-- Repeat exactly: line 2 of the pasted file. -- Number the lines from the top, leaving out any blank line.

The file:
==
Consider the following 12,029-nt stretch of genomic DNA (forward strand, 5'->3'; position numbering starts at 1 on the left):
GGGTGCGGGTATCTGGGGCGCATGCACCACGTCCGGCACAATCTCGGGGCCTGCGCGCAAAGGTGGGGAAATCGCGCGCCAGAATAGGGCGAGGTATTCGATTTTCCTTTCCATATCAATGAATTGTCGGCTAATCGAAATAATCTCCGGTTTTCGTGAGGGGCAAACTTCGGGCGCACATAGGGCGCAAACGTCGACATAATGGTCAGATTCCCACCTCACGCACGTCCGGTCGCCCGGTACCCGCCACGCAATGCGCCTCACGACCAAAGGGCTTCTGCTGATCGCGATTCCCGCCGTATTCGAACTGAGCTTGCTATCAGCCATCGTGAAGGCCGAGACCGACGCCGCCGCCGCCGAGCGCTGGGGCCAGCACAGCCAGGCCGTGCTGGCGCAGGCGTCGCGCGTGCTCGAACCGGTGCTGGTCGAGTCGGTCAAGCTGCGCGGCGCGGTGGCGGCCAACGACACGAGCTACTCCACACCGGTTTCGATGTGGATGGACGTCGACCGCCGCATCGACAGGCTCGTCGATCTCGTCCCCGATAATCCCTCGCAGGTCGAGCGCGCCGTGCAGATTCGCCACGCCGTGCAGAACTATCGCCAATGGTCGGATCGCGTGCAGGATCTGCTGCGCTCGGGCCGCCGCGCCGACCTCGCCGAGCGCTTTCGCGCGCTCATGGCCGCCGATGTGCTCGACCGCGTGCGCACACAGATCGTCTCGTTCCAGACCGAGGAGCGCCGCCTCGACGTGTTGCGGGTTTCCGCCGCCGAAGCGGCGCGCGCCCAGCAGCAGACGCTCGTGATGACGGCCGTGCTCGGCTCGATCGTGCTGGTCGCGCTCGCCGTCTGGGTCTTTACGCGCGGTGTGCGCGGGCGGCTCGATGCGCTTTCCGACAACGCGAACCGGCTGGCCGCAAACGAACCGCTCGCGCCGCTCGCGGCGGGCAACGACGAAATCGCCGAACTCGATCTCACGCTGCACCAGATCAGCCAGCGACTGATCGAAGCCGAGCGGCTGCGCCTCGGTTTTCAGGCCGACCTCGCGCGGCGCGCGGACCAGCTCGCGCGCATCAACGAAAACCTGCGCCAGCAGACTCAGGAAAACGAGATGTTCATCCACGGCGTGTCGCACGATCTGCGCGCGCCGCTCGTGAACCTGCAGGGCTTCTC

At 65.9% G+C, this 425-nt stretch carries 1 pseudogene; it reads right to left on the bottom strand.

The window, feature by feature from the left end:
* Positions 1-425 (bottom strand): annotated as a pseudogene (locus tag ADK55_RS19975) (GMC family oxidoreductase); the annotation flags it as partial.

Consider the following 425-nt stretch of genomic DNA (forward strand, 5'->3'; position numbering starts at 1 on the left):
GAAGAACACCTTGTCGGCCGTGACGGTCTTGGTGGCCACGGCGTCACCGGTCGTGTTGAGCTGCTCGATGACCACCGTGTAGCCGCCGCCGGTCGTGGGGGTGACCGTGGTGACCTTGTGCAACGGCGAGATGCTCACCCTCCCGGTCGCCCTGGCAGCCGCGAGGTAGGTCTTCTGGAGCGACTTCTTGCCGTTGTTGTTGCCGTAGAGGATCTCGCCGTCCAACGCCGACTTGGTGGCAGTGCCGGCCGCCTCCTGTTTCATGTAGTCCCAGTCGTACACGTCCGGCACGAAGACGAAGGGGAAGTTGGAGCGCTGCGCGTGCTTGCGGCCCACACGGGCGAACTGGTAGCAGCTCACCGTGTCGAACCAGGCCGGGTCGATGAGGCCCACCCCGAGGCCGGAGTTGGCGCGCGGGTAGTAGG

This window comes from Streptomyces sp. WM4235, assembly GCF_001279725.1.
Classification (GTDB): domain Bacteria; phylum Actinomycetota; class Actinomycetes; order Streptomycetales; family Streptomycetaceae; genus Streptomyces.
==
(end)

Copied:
GGGTGCGGGTATCTGGGGCGCATGCACCACGTCCGGCACAATCTCGGGGCCTGCGCGCAAAGGTGGGGAAATCGCGCGCCAGAATAGGGCGAGGTATTCGATTTTCCTTTCCATATCAATGAATTGTCGGCTAATCGAAATAATCTCCGGTTTTCGTGAGGGGCAAACTTCGGGCGCACATAGGGCGCAAACGTCGACATAATGGTCAGATTCCCACCTCACGCACGTCCGGTCGCCCGGTACCCGCCACGCAATGCGCCTCACGACCAAAGGGCTTCTGCTGATCGCGATTCCCGCCGTATTCGAACTGAGCTTGCTATCAGCCATCGTGAAGGCCGAGACCGACGCCGCCGCCGCCGAGCGCTGGGGCCAGCACAGCCAGGCCGTGCTGGCGCAGGCGTCGCGCGTGCTCGAACCGGTGCTGGTCGAGTCGGTCAAGCTGCGCGGCGCGGTGGCGGCCAACGACACGAGCTACTCCACACCGGTTTCGATGTGGATGGACGTCGACCGCCGCATCGACAGGCTCGTCGATCTCGTCCCCGATAATCCCTCGCAGGTCGAGCGCGCCGTGCAGATTCGCCACGCCGTGCAGAACTATCGCCAATGGTCGGATCGCGTGCAGGATCTGCTGCGCTCGGGCCGCCGCGCCGACCTCGCCGAGCGCTTTCGCGCGCTCATGGCCGCCGATGTGCTCGACCGCGTGCGCACACAGATCGTCTCGTTCCAGACCGAGGAGCGCCGCCTCGACGTGTTGCGGGTTTCCGCCGCCGAAGCGGCGCGCGCCCAGCAGCAGACGCTCGTGATGACGGCCGTGCTCGGCTCGATCGTGCTGGTCGCGCTCGCCGTCTGGGTCTTTACGCGCGGTGTGCGCGGGCGGCTCGATGCGCTTTCCGACAACGCGAACCGGCTGGCCGCAAACGAACCGCTCGCGCCGCTCGCGGCGGGCAACGACGAAATCGCCGAACTCGATCTCACGCTGCACCAGATCAGCCAGCGACTGATCGAAGCCGAGCGGCTGCGCCTCGGTTTTCAGGCCGACCTCGCGCGGCGCGCGGACCAGCTCGCGCGCATCAACGAAAACCTGCGCCAGCAGACTCAGGAAAACGAGATGTTCATCCACGGCGTGTCGCACGATCTGCGCGCGCCGCTCGTGAACCTGCAGGGCTTCTC